To test for C. albicans colonization, 5-6 mice were sacrificed at days 0, 1, 3, 5, 10, 14, 21, 28, 35, 42, 49, 56 and 63 post inoculation; vaginal tissues were isolated, examined for the presence of white lesions characteristic of C. albicans infection, trimmed, pooled and homogenized in 10 ml SPS in a sterile glass homogenizer (Ystral GmbH, Gottingen, Germany). Serial 10-fold dilutions were prepared from the homogenate; 1 ml aliquots of the appropriate dilution were added into culture plates containing 10 ml SDA and chloramphenicol at 50 mg/L, plates were left to solidify and then incubated at 37°C; each sample dilution was cultured in triplicate. Yeast colonies were counted 48 hrs after plating and colonization results were expressed as the mean colony-forming unit (CFU) per mouse. Data shown represent the mean ± SD of three separate experiments.
Measurement of delayed type hypersensitivity
DTH responses were tested as previously described . For each group, separate sets of mice (three-four/group) were right footpad-challenged with 107 heat-killed C. albicans in 50μl pyrogen free sterile phosphate saline (SPS) at 2, 3, 4, 5 and 6 weeks post inoculation; left footpad received 50μl SPS as a control. Thickness of the right and left footpads was measured 48 hrs later using a Schnelltaster caliper (H.T. Kroplin Hessen, Schluchtern, Germany). The reaction was counted as positive when the difference in thickness between right vs. left footpad was >0.2 mm.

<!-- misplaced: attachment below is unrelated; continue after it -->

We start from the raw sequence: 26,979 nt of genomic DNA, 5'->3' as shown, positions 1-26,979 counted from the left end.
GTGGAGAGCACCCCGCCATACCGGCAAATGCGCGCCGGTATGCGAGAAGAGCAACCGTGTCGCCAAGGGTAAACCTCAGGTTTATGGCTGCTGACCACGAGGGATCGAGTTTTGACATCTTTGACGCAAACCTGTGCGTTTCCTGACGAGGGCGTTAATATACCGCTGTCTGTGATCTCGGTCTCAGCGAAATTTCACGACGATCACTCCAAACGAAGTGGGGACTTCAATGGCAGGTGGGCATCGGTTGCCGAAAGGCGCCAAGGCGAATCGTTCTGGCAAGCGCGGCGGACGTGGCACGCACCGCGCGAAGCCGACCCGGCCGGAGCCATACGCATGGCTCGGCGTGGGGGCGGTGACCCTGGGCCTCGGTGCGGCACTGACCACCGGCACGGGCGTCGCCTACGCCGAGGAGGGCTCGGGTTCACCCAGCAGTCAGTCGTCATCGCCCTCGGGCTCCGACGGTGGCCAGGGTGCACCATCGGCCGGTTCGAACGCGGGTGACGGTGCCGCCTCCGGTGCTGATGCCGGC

Flow cytometric analysis
106 viable cells prepared from vaginal or splenic cell extracts were reacted in 100 μl PBS volumes with FITC-labeled rat anti-mouse CTLA-4 (CD152) (clone 63828) antibody (R&D systems, Emeryville, CA) . Reaction tubes were kept on ice for 20-25 min before fixation (1 ml of 2% Paraformaldehyde/tube). Flow cytometric (FCM) analysis was performed on a Partec PAS flow cytometr (Partec, Münster, Germany) using Flowmax software (Partec) for data acquisition and analysis. Gating of the target population was performed based on lymphocyte physical properties and percentage expression of CD3. Cursors were set based on pre-runs of cell samples stained with isotype-matched control antibodies (Serotec Ltd, Oxford, UK). 50,000 events were collected per sample and percentage positive staining was computed to the 99% confidence level at a logarithmic scale of three decades.
F-test was used to determine levels of significance among different mouse groups with regard to blood glucose levels and vaginal fungal burden (VFB). Student t-test was used to determine the presence of significant differences or lack of it thereof in mortality rates and DTH responses among the various mouse groups.